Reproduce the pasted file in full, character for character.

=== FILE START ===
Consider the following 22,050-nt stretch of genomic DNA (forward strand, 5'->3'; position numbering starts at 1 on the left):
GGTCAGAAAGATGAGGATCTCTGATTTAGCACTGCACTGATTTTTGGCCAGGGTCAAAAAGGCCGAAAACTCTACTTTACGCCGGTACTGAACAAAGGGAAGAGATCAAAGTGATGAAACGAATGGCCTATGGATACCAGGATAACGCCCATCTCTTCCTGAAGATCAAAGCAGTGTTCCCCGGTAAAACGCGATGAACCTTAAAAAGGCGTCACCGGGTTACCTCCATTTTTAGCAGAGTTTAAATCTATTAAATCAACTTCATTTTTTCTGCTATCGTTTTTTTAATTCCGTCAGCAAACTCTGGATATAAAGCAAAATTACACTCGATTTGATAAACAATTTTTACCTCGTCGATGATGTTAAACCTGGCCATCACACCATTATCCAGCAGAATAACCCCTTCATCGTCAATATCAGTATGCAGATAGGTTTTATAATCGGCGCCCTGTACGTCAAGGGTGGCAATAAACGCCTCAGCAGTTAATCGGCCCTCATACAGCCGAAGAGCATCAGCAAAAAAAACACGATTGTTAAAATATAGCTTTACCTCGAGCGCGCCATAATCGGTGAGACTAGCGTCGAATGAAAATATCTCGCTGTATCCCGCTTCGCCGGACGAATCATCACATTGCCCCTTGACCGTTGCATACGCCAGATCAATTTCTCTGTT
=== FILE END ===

Consider the following 22,050-nt stretch of genomic DNA (forward strand, 5'->3'; position numbering starts at 1 on the left):
GGTCAGAAAGATGAGGATCTCTGATTTAGCACTGCACTGATTTTTGGCCAGGGTCAAAAAGGCCGAAAACTCTACTTTACGCCGGTACTGAACAAAGGGAAGAGATCAAAGTGATGAAACGAATGGCCTATGGATACCAGGATAACGCCCATCTCTTCCTGAAGATCAAAGCAGTGTTCCCCGGTAAAACGCGATGAACCTTAAAAAGGCGTCACCGGGTTACCTCCATTTTTAGCAGAGTTTAAATCTATTAAATCAACTTCATTTTTTCTGCTATCGTTTTTTTAATTCCGTCAGCAAACTCTGGATATAAAGCAAAATTACACTCGATTTGATAAACAATTTTTACCTCGTCGATGATGTTAAACCTGGCCATCACACCATTATCCAGCAGAATAACCCCTTCATCGTCAATATCAGTATGCAGATAGGTTTTATAATCGGCGCCCTGTACGTCAAGGGTGGCAATAAACGCCTCAGCAGTTAATCGGCCCTCATACAGCCGAAGAGCATCAGCAAAAAAAACACGATTGTTAAAATATAGCTTTACCTCGAGCGCGCCATAATCGGTGAGACTAGCGTCGAATGAAAATATCTCGCTGTATCCCGCTTCGCCGGACGAATCATCACATTGCCCCTTGACCGTTGCATACGCCAGATCAATTTCTCTGTT